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    I bought a 34. It has 800 cold cranking amps. It's an AutoCraft from Advanced Auto.




    I'd rather be a failure at something I love than a success at something I hate.
    George Burns

  13. #13

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    John, after ignition switch > run, I jumped the solenoid with a screwdriver, and got a small spark, no crank, and all other electrics stopped. After removing the battery negative terminal, waiting a few hours, and reconnecting the neg. terminal, electrics are ok, until I tried a switch > start, and the change was some clicking, along with no crank, and dead electrics. Where would I find a breaker that might be tripping and then eventually resetting?

  14. #14
    Beater gonna beat sly's Avatar
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    that sounds like weak battery to me. If the terminals are on the battery good and tight, I'd suspect the battery at this point. The other problem could be bad terminals or bad contact to the frame/starter.

    Only two things are infinite, the universe and human stupidity, and I'm not sure about the former. -- Albert Einstein
    rides: 88 MGM (SOLD), 93 Vic, 2000 Crown Vic, 2003 Expedition
    Quote Originally Posted by gadget73
    ... and it should all work like magic and unicorns and stuff.
    Quote Originally Posted by dmccaig
    Overhead, some poor bastards are flying in airplanes.

  15. #15

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    I'm trying again to crank. The battery has been replaced with this one for $105 plus tax:
    AutoCraft Silver Battery, Group Size 56, 550 CCA
    56-1 Warranty: 2 YR FREE REPLACEMENT

    A start try immediately trips a circuit breaker, that resets after I disconnect and reconnect the battery negative terminal. My voltmeter died, so I'll get one tomorrow, disconnect the fat starter cable from the relay, and see if I get 12 volts at the relay output terminal when my associate tries the ignition > start. If so, does that indicate a possible short in the solenoid, starter or its cable? If the circuit breaker trips upon switch > start with no grounding from the relay output, does that point to a short in the ignition > neutral > relay input circuit?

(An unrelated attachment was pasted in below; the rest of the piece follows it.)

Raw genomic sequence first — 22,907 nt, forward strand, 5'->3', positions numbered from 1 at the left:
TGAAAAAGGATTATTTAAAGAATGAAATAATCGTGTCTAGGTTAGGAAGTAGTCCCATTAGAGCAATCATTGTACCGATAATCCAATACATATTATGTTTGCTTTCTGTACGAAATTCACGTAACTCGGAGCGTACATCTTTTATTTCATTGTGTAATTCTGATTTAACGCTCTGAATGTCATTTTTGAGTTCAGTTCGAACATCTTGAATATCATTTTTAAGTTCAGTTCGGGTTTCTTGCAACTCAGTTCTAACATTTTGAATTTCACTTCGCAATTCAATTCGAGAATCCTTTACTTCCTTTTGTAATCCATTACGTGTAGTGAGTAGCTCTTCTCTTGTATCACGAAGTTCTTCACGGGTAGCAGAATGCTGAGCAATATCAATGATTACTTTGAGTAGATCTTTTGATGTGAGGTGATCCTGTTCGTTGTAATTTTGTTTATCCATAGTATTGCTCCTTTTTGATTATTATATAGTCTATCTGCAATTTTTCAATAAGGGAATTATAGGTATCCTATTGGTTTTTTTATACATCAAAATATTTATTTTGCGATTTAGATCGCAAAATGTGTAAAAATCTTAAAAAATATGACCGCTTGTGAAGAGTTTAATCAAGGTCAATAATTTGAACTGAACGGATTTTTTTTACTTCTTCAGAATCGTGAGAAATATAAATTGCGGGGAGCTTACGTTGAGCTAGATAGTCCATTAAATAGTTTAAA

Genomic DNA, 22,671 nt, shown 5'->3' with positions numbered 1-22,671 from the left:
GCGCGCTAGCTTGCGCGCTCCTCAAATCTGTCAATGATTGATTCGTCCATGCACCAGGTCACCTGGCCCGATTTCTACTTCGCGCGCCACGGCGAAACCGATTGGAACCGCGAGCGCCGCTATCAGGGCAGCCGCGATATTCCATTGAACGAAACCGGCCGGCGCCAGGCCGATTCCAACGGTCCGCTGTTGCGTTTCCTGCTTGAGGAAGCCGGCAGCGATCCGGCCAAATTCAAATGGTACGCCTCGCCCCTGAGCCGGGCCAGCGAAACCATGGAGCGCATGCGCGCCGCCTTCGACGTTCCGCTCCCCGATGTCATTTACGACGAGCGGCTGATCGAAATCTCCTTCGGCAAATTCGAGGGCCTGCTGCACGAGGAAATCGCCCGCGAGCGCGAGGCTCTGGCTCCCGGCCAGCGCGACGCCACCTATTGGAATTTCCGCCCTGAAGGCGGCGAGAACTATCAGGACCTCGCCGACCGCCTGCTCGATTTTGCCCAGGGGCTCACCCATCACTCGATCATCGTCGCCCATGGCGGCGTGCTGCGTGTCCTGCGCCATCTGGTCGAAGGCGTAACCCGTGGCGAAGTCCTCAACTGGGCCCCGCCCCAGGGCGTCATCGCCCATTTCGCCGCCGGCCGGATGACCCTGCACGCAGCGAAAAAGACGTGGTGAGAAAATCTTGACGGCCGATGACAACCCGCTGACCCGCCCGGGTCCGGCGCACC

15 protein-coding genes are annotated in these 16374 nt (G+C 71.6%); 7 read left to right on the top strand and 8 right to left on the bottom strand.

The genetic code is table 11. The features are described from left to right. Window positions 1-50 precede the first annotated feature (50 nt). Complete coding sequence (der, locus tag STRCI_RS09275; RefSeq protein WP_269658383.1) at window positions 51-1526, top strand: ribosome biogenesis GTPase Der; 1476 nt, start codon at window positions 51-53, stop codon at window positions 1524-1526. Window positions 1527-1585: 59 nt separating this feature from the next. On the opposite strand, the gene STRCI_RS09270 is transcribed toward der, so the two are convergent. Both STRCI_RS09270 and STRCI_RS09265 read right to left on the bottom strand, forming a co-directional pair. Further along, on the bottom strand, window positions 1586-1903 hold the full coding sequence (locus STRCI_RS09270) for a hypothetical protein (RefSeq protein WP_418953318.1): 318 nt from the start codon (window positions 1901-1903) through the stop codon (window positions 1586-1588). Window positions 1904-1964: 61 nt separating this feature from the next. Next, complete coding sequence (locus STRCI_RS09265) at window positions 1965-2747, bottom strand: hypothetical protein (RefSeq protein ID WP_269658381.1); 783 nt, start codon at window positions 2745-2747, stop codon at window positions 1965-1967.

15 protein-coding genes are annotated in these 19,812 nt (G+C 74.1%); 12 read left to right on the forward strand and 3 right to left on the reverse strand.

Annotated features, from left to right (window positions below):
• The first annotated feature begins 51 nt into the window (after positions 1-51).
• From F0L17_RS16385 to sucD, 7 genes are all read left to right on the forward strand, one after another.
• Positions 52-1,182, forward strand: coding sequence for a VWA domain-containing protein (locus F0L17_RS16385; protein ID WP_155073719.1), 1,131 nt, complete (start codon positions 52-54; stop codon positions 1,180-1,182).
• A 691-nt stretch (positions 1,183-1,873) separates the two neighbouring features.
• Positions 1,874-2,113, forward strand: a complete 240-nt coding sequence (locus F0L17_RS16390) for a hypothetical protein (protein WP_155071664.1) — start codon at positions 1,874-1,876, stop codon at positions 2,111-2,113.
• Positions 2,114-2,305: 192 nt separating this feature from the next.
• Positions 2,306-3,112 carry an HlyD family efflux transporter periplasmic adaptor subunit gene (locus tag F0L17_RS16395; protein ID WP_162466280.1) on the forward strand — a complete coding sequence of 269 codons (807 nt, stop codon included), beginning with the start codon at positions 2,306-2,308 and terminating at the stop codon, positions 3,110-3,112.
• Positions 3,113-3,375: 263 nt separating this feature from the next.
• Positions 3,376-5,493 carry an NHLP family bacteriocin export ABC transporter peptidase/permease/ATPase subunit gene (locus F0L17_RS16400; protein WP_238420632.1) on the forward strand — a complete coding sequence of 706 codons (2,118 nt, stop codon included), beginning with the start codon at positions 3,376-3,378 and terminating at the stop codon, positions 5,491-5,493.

16. #16
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    have you wacked the starter?
    "X" car 89 Colony Park LS Mods>Engine delete, SS duals magnaflow hflow cats, 2010 Must GT mufflers, auto air shocks, Posi, Tran cooler, big front brakes, 03+ rear disks, Large 3g alt, Tripminder, GS grill, 86 seats, 16" HPP wheels, winter boots=96 Cartier wheels, 215-65/16 Goodyear ULTRA GW3 snows, pi rear sway, alum driveshaft.
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  17. #17

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    The starter whack is the first thing to try after someone with a jack and jack stands gets here. I don't have many tools at this location, and the first two mobile mechanics haven't called back or have a non-working phone number.

  18. #18
    Member EaOutlaw1969's Avatar
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    Let me see if I got this in my head correct, The car started and ran fine until one day you went out to start the car way back in October of 2015 then it just would not crank the engine over. Is this correct?

    And now finally after all this time you bought a battery, installed it and now you have the same symptom?

    Am I on board with what has happened to date?

    Has anything else at all been done with this car to prepare it for long term storage?

    Has any of the work suggested by other members in the past been completed like cleaning the battery cables ends at the battery and at the starter plus solenoid?

    This car has been sitting for 4 years now which has given plenty of time for the fuel to become stale even with fuel stabilizer in it. Same goes with the engine oil and other fluids they all need to get changed.